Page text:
Model and promote healthy relationship skills:
Through violence prevention programs we support, teens learn about the marks of healthy relationships and the warning signs of abuse. They also get the chance to practise critical skills like setting boundaries, conflict resolution, assertive communication, and active listening. Couldn’t we all benefit from this, no matter our age? We can all practice and model these skills for our sake and for the sake of everyone in our lives.
Build the culture of consent
A recent survey we conducted found that, even after increased public discussions about sexual violence, only 28 per cent of people in Canada fully understand what giving and getting consent really means. That was a stunning finding! The good news is that many agree that education is key to building stronger public understanding of consent. Consent isn’t only about sexual behaviour—saying “yes” and “no” without pressure, coercion, or misunderstanding is a part of daily life. Think about all the ways you can open up dialogues on consent, particularly with children.
“Repurpose” an event with friends and family
Have a celebration coming up, like a birthday or potluck dinner? Get your friends and family involved by repurposing the event to also fundraise for the programs we fund across the country. Our website provides you with all the information and tools you need to get started.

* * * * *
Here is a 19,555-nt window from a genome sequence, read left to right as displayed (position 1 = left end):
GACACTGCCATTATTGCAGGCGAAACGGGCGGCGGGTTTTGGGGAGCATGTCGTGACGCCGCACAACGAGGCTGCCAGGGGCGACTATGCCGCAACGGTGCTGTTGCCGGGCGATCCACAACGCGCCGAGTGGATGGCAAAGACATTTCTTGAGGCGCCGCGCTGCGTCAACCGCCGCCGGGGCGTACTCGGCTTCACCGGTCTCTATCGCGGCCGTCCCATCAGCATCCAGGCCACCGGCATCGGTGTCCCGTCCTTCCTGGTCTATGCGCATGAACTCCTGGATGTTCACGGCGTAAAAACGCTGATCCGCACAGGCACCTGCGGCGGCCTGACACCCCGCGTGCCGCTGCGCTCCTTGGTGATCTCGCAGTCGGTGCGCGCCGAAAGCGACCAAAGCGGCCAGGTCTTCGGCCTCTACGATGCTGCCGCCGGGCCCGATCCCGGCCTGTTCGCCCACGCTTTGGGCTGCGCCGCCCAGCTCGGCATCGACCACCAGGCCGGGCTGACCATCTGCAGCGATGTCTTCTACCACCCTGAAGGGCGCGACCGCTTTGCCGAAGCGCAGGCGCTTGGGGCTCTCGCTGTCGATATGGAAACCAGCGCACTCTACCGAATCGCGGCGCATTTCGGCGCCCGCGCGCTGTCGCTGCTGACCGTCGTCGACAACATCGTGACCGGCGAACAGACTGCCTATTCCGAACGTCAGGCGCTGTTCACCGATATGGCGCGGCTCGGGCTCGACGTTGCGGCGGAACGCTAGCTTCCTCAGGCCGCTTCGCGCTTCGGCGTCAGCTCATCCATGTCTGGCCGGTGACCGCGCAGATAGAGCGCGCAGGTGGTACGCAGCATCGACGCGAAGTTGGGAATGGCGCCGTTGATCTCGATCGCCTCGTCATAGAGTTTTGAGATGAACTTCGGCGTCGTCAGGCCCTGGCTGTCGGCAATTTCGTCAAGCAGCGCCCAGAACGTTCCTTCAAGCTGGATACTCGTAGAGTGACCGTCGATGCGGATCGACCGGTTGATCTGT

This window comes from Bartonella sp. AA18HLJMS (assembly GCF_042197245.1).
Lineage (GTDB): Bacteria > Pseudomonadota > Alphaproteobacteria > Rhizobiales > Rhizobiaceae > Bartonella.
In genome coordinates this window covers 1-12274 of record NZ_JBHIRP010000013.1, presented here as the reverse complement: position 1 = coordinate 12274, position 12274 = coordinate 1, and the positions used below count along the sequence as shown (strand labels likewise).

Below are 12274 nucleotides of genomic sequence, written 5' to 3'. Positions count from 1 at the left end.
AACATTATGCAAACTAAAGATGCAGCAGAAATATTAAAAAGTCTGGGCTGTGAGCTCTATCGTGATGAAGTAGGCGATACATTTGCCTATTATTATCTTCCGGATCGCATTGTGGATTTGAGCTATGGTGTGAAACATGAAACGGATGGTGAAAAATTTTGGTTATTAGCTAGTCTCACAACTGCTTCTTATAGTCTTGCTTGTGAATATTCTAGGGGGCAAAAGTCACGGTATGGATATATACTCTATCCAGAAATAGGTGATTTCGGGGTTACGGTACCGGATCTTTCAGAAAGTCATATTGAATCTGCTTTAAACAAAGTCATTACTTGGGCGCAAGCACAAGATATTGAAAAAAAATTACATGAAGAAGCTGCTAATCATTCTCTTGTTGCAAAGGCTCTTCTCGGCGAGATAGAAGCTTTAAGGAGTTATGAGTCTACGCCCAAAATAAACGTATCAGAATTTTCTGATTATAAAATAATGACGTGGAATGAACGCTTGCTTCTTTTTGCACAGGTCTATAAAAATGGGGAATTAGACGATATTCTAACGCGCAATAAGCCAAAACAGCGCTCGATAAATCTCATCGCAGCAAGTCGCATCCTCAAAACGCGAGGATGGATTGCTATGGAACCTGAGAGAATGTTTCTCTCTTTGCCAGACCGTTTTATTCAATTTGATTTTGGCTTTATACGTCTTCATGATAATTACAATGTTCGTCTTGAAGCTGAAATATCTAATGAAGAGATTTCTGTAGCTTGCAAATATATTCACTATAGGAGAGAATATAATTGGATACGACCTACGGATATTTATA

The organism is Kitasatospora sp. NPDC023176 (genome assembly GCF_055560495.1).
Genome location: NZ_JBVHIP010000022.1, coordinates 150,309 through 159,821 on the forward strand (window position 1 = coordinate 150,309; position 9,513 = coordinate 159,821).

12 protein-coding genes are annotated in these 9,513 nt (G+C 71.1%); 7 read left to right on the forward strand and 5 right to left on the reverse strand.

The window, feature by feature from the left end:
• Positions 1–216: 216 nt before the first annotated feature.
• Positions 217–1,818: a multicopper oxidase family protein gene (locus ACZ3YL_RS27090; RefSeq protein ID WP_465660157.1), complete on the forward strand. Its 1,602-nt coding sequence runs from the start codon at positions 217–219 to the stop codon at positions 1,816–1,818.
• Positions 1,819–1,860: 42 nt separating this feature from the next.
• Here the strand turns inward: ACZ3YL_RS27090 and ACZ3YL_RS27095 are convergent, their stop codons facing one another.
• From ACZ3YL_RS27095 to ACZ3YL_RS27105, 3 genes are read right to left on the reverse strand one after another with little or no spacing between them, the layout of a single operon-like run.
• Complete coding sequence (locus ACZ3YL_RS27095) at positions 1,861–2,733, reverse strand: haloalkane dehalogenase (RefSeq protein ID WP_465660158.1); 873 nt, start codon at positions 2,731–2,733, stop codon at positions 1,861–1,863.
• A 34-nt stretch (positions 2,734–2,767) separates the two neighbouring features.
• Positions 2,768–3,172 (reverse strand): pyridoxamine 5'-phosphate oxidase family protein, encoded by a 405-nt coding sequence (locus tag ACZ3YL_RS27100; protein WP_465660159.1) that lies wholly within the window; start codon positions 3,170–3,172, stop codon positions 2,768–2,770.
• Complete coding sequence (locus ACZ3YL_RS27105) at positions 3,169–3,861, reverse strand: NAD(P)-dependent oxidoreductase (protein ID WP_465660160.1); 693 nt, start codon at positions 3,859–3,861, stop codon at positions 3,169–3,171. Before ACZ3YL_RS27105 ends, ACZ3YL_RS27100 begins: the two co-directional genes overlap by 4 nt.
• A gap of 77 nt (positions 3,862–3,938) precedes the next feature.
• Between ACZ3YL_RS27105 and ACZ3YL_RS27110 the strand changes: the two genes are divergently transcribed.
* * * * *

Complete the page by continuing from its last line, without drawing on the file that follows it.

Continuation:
Push for an End to Violence
The sheer scale of gender-based violence in Canada is shocking. So many women, girls, trans, and non-binary people face high rates of physical, sexual, and emotional abuse. Rates are higher for women who face multiple discriminations based on factors like race, disability, and age. For years, advocates have been calling for a National Action Plan to end this violence. The government has promised it—here’s your chance to push Canada to take the next steps on it. Send this online letter right now to show your support and make your voice heard.
Better support those dealing with abuse